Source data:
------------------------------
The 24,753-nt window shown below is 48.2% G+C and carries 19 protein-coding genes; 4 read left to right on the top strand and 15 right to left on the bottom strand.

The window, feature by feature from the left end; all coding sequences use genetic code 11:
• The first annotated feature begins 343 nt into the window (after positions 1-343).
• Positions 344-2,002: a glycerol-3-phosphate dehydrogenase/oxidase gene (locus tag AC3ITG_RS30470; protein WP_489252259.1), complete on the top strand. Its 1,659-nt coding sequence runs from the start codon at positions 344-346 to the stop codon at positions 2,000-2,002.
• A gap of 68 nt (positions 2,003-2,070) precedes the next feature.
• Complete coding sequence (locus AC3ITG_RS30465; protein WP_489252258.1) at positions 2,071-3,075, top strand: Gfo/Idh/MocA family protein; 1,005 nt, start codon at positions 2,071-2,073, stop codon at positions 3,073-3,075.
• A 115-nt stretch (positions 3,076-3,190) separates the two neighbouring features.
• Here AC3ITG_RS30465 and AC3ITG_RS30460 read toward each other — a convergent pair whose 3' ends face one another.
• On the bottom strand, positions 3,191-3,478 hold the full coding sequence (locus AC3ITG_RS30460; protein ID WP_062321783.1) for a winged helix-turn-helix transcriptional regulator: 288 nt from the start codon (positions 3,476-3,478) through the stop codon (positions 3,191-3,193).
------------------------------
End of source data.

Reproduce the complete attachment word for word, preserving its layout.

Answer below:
The 24,753-nt window shown below is 48.2% G+C and carries 19 protein-coding genes; 4 read left to right on the top strand and 15 right to left on the bottom strand.

The window, feature by feature from the left end; all coding sequences use genetic code 11:
• The first annotated feature begins 343 nt into the window (after positions 1-343).
• Positions 344-2,002: a glycerol-3-phosphate dehydrogenase/oxidase gene (locus tag AC3ITG_RS30470; protein WP_489252259.1), complete on the top strand. Its 1,659-nt coding sequence runs from the start codon at positions 344-346 to the stop codon at positions 2,000-2,002.
• A gap of 68 nt (positions 2,003-2,070) precedes the next feature.
• Complete coding sequence (locus AC3ITG_RS30465; protein WP_489252258.1) at positions 2,071-3,075, top strand: Gfo/Idh/MocA family protein; 1,005 nt, start codon at positions 2,071-2,073, stop codon at positions 3,073-3,075.
• A 115-nt stretch (positions 3,076-3,190) separates the two neighbouring features.
• Here AC3ITG_RS30465 and AC3ITG_RS30460 read toward each other — a convergent pair whose 3' ends face one another.
• On the bottom strand, positions 3,191-3,478 hold the full coding sequence (locus AC3ITG_RS30460; protein ID WP_062321783.1) for a winged helix-turn-helix transcriptional regulator: 288 nt from the start codon (positions 3,476-3,478) through the stop codon (positions 3,191-3,193).